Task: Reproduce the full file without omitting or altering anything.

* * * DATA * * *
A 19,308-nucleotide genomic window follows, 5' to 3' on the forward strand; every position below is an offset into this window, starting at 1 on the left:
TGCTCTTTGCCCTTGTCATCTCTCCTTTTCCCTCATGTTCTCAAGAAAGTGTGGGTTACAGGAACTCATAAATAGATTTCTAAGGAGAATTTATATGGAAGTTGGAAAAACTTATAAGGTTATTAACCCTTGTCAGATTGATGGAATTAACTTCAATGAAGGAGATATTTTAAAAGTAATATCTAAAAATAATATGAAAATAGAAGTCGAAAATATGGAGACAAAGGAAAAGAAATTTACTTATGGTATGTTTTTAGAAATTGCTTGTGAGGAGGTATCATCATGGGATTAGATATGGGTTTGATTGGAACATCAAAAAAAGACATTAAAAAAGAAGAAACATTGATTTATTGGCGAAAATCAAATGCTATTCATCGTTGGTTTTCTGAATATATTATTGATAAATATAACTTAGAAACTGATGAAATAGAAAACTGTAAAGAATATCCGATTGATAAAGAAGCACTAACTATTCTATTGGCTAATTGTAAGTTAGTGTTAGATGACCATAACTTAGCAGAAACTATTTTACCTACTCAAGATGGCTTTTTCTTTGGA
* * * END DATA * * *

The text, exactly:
A 19,308-nucleotide genomic window follows, 5' to 3' on the forward strand; every position below is an offset into this window, starting at 1 on the left:
TGCTCTTTGCCCTTGTCATCTCTCCTTTTCCCTCATGTTCTCAAGAAAGTGTGGGTTACAGGAACTCATAAATAGATTTCTAAGGAGAATTTATATGGAAGTTGGAAAAACTTATAAGGTTATTAACCCTTGTCAGATTGATGGAATTAACTTCAATGAAGGAGATATTTTAAAAGTAATATCTAAAAATAATATGAAAATAGAAGTCGAAAATATGGAGACAAAGGAAAAGAAATTTACTTATGGTATGTTTTTAGAAATTGCTTGTGAGGAGGTATCATCATGGGATTAGATATGGGTTTGATTGGAACATCAAAAAAAGACATTAAAAAAGAAGAAACATTGATTTATTGGCGAAAATCAAATGCTATTCATCGTTGGTTTTCTGAATATATTATTGATAAATATAACTTAGAAACTGATGAAATAGAAAACTGTAAAGAATATCCGATTGATAAAGAAGCACTAACTATTCTATTGGCTAATTGTAAGTTAGTGTTAGATGACCATAACTTAGCAGAAACTATTTTACCTACTCAAGATGGCTTTTTCTTTGGA